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kdjose
05-07-2007, 10:44 AM
Hello Oh Revered Mechanical gurus. (I am not). I have been looking seriously at a boat that has rebuilt heads due to an overheat when the hose came off the water intake. apparently runs great and had made a deal, and was on my way to pick up while the owner had a compression test done at my request. All cylinders were good (110-130 psf) except for #3 which was 70. The mechanic who rebuilt the heads says that sometimes you need to change out a push rod for a shorter one since material is being removed during the rebuild. Both the Seller and this mechanic are clearly trustworthy, however I asked a friend who is a very astute mechanic locally whether this sounded right and he said absolutely not -- best case when there is low compression is bad ring, worst is crack in the block.

Thought I'd submit it to group for consideration -- is there something I'm missing here? Thanks.

kj:confused:

wesgardner
05-07-2007, 11:12 AM
Head gasket could be faulty - this is another "best case" scenario...

Seems if you have roller rockers and/or a "race oriented" engine build, push rod length comes into play...so both answers MAY be correct, if your engine is a fairly standard stamped rocker design, then push rod length may not be an issue at all..

I'll let the engine gurus take it from there...

TRBenj
05-07-2007, 02:37 PM
The mechanic who rebuilt the heads says that sometimes you need to change out a push rod for a shorter one since material is being removed during the rebuild.

This is true. When having the heads rebuilt, it is common to resurface them. This changes the geometry of the valvetrain and will usually require the use of shims under the rocker arms (assuming stock Ford non-adjustable pedestal type rockers) or different length pushrods.

However, this has nothing to do with the fact that one cylinder has low compression. That could be explained by worn piston ring, bad head gasket, cracked head, or hung valve. Not good news in any case.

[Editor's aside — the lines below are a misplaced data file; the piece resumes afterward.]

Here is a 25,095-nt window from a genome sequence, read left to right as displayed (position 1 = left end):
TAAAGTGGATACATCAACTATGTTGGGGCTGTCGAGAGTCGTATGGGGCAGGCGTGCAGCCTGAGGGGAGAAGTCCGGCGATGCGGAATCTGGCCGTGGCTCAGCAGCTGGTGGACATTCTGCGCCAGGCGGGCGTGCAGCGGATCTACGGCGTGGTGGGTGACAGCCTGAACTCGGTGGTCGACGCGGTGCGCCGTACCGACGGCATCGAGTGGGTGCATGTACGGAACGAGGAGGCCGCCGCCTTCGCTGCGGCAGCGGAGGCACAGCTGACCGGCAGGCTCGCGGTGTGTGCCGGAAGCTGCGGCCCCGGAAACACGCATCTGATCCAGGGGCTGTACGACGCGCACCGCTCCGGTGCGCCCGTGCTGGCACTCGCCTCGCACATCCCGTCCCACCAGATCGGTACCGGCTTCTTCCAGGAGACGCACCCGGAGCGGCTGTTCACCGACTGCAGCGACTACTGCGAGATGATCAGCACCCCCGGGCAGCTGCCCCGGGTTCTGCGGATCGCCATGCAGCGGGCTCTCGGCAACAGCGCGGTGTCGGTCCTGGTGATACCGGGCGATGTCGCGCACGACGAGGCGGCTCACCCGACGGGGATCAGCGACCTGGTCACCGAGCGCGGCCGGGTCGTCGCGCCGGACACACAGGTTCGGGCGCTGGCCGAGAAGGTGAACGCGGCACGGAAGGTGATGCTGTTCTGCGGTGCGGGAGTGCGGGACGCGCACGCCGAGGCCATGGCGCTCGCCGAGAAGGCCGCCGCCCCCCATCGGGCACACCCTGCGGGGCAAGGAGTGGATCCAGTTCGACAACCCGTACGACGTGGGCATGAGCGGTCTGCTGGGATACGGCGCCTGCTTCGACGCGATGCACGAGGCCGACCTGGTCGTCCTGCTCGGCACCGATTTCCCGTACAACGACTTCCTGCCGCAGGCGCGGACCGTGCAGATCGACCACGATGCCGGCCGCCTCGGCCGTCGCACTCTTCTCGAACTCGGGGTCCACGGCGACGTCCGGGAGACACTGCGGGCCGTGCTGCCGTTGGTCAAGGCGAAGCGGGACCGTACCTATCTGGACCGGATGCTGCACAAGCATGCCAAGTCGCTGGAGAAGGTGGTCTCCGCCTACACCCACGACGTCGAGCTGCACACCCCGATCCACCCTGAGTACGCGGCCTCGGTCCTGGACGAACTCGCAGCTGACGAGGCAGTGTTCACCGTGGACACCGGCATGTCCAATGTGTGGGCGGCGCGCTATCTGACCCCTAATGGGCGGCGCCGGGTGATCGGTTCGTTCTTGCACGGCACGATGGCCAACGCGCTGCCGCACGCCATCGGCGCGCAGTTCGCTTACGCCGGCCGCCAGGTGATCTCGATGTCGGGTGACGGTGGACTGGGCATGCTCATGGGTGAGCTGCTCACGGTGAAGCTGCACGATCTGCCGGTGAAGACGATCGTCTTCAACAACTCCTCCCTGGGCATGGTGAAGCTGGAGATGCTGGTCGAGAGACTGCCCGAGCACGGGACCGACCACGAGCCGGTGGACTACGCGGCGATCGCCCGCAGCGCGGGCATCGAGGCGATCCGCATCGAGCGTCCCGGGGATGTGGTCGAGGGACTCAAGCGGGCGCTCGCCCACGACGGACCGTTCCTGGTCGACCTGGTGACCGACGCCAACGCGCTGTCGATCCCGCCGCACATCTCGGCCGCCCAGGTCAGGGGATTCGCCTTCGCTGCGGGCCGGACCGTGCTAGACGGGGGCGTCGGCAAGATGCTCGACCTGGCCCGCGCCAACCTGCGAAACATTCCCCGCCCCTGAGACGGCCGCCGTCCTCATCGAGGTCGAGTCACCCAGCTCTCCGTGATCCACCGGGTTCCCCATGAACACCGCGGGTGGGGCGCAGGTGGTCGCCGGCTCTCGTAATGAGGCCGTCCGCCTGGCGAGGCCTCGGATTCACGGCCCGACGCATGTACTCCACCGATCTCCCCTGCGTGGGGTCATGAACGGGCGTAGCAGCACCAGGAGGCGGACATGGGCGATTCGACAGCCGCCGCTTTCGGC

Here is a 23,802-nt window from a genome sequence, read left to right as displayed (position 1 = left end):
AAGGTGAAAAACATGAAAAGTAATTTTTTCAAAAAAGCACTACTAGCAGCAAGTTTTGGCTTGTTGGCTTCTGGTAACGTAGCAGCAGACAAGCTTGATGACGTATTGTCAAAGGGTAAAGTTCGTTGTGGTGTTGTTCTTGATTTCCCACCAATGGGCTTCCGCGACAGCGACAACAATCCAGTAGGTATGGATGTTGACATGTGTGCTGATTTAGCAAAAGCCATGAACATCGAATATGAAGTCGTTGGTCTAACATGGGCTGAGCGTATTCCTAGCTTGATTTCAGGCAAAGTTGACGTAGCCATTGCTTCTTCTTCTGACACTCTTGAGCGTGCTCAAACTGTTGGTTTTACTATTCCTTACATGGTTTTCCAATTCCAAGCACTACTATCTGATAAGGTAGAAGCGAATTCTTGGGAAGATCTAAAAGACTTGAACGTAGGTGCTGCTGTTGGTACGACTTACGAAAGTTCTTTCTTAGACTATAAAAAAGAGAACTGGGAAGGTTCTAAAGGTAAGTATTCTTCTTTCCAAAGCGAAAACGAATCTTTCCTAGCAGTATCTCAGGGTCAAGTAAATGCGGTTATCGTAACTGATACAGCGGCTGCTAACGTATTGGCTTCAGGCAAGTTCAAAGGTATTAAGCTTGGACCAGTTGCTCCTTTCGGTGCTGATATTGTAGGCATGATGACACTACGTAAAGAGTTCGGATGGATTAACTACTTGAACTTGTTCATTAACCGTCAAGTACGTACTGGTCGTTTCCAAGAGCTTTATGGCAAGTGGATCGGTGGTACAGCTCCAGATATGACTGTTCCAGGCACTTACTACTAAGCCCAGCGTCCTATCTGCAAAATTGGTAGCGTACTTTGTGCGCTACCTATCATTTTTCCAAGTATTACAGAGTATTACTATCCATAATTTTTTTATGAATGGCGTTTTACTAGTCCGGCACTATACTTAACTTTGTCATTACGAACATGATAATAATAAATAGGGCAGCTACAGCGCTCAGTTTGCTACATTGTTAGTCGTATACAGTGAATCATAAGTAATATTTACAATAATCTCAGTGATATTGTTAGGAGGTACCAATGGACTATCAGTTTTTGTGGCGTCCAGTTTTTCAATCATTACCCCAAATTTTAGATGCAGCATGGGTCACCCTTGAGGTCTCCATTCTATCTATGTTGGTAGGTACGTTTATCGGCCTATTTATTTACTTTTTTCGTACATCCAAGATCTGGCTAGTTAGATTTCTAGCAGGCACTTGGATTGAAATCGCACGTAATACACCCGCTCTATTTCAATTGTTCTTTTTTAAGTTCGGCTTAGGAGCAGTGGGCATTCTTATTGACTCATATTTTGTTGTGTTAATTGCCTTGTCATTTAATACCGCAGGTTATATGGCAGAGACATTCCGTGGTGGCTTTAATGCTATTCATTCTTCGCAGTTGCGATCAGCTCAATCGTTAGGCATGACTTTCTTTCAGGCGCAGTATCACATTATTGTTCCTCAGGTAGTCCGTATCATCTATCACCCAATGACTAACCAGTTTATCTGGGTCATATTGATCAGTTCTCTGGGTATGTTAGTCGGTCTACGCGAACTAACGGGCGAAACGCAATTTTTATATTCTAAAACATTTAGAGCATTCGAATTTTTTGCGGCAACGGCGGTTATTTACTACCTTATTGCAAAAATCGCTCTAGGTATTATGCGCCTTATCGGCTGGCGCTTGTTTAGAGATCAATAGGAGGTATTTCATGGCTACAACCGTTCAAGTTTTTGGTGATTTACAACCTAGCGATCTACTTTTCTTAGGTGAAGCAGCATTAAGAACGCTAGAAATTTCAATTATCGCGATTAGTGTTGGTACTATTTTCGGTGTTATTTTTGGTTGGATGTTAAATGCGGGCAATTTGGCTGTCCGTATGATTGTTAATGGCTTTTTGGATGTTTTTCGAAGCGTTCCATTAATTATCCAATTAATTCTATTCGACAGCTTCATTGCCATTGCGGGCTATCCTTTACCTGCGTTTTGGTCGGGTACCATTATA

Have you had them perform a leak down test?

kdjose
05-07-2007, 02:49 PM
I have not yet but understand this to be the next level of diagnosis. The seller is having this done today. The mechanics theory (redimentarily summarized due to my lame level of knowledge), is that the low compression could be due to the cylinders not closing fully because of a push rod that is too long (I think)????? Thanks for the sage advice! The head gasket was replaced as was the manifold, but the compression was never tested after this repair.

kj

TRBenj
05-07-2007, 03:33 PM
I have not yet but understand this to be the next level of diagnosis. The seller is having this done today. The mechanics theory (redimentarily summarized due to my lame level of knowledge), is that the low compression could be due to the cylinders not closing fully because of a push rod that is too long (I think)????? Thanks for the sage advice! The head gasket was replaced as was the manifold, but the compression was never tested after this repair.

kj

You probably mean that he things a valve is not fully closing due to a long pushrod. While that theory is somewhat valid, it is unlikely to be true. Heads are usually shaved 0.03" when theyre rebuilt- this may cause excessive lifter preload when reusing a stock pushrod, but it shouldnt cause a valve to remain open. Theres absolutely no reason why 1 valve would be affected and not the others- Im betting that the valve job was botched.

kdjose
05-07-2007, 03:36 PM
Good tip! I appreciate the help.

kj

EricB
05-08-2007, 05:16 PM
The next step is to do a Leak Down test on the weak cylinder. This involves applying compressed air into the cylinder to see where the leakage is occuring.
If it leaks out the intake or exhaust, it is most likely a valve issue. If it leaks out the crankcase Oil fill, then it can be rings. If it leaks out the cooling system, well then (no matter what) it's not good.